Being Market Conscious In Real Estate with Kathy Fettke
Being market conscious in a very unpredictable market is what every realtor should be mindful about. Kathy Fettke, the Co-CEO of the Real Wealth Network, shares her insights on how to be careful when investing in real estate. Stagnation is across the country with the government slowing the economy down after stimulating it a few years ago. Such scenario is what Kathy highlights for investors to be well versed at and she shares some tips on what a real estate investor should do to continue earning even on a stagnated market. Passionate about teaching others how to create real wealth, she also shares her best and worst real estate investments, noting how consciousness and being cautious can safeguard any investor from losing so much especially in a volatile market.
Being Market Conscious In The Unpredictable World Of Real Estate with Kathy Fettke
Our guest is Kathy Fettke. Kathy is the Co-CEO of the Real Wealth Network and the bestselling author of Retire Rich with Rentals. She is an active real estate investor, licensed real estate agent and a former mortgage broker specializing in helping people build multimillion-dollar real estate portfolios that generate passive monthly cashflow for life. With a passion for researching real estate market cycles, she is a frequent guest on CNN, CNBC, Fox, Bloomberg, NPR, CBS MarketWatch and the Wall Street Journal. She was named among the Top 100 Most Intriguing Entrepreneurs by Goldman Sachs two years in a row. She hosts two podcasts, The RealWealth Show and Real Estate News for Investors, both top ten podcasts on iTunes with listeners in 27 different countries. Her company, Real Wealth Network, offers free resources and cutting-edge education for beginning and experienced real estate investors. She is passionate about teaching others how to create real wealth, which she defines as having both the time and the money to live life on your terms. It’s something I know that you’ll be interested in hearing about. Kathy, thank you for joining our tribe and coming and talking with us.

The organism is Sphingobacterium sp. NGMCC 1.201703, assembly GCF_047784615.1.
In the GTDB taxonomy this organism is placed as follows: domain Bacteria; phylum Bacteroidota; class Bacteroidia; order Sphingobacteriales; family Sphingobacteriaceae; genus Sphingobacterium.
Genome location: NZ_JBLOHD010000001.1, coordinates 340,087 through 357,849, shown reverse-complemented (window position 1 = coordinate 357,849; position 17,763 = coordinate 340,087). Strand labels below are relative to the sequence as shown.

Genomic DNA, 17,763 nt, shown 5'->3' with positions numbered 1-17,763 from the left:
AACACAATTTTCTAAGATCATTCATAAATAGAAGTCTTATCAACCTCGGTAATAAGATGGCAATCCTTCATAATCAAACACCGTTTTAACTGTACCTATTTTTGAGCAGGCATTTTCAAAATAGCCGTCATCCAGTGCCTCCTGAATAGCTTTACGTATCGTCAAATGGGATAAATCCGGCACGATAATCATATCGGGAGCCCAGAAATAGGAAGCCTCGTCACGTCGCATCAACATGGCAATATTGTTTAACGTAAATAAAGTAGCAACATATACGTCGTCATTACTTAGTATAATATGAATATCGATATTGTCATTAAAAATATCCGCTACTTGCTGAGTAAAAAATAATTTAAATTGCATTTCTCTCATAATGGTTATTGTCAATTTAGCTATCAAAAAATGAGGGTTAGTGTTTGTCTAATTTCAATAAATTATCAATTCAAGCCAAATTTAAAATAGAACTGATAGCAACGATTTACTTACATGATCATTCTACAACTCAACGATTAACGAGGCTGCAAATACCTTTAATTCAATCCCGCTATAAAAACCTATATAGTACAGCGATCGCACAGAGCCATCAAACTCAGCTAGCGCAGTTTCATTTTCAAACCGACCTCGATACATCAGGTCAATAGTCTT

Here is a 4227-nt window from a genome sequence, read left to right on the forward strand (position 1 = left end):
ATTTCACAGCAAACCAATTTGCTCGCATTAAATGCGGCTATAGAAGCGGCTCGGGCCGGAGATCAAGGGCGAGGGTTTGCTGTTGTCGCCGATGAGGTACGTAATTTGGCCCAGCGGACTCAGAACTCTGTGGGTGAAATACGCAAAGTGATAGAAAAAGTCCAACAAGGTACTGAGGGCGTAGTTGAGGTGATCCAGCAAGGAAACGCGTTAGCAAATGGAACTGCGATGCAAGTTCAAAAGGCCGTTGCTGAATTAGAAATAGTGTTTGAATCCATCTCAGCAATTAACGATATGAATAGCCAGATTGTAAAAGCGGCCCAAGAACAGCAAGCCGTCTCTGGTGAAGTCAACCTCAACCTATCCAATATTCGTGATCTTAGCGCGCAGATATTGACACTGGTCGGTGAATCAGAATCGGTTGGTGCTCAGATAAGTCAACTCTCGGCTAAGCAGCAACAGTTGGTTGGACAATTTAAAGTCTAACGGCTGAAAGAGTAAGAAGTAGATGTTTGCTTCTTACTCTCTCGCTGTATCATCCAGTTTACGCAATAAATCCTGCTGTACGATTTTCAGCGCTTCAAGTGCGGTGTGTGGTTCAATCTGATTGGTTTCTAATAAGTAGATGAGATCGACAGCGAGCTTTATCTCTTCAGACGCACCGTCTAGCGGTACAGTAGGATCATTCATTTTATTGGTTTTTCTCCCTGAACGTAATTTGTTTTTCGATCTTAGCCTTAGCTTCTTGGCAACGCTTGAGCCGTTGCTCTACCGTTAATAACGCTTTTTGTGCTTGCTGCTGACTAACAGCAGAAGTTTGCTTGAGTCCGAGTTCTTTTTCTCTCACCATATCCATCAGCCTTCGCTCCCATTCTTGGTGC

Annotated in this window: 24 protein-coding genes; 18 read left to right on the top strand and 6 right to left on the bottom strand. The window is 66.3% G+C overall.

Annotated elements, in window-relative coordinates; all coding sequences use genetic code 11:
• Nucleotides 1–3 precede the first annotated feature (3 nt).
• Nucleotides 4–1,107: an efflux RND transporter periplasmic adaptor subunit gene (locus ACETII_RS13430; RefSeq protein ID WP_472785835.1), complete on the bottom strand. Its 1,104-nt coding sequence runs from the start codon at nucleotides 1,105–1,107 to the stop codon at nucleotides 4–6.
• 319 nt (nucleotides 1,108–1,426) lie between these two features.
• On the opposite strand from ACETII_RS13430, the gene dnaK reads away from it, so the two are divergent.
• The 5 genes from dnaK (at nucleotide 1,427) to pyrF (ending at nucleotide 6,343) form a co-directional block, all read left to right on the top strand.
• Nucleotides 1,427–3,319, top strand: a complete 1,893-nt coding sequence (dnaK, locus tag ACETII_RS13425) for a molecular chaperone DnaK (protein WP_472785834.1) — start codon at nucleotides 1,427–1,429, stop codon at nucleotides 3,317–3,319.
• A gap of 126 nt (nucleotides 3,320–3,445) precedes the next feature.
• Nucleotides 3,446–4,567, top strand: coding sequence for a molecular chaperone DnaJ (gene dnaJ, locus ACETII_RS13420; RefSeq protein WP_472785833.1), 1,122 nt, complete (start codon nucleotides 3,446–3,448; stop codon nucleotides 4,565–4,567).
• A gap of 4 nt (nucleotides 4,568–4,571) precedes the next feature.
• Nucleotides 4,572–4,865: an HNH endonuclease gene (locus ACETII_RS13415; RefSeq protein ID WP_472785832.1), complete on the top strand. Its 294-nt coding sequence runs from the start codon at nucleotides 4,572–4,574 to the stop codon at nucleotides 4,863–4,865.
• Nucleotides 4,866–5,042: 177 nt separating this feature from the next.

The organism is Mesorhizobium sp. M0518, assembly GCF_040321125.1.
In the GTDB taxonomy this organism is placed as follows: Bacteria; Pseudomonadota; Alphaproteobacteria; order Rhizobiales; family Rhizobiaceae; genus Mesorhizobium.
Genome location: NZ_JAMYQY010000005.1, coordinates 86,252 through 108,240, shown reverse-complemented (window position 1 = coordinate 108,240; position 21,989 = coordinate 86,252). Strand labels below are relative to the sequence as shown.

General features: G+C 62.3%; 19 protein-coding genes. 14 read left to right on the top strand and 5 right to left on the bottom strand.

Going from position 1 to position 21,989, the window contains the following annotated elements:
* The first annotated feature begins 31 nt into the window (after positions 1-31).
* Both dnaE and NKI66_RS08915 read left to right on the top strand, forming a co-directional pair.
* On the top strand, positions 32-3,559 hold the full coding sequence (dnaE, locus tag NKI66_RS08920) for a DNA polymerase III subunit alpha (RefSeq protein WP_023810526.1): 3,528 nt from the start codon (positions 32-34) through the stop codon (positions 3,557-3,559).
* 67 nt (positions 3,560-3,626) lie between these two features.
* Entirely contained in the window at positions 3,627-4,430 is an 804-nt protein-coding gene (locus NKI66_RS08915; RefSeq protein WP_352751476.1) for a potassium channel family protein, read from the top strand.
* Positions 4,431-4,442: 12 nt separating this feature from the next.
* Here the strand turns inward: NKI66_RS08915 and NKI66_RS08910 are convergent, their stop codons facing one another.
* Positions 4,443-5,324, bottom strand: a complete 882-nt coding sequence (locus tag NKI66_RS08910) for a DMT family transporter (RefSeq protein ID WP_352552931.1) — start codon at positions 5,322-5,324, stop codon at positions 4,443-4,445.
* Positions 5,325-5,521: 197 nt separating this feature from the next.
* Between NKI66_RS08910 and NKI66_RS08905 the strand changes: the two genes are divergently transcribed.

Thanks for having me. I appreciate it.
I’ve seen you speak a couple of times at a couple of different events. I’ve always enjoyed it. I enjoy listening to your podcasts, especially Real Estate News for Investors. What’s on your mind these days? Things have changed. The markets are fluctuating. The real estate is still strong though.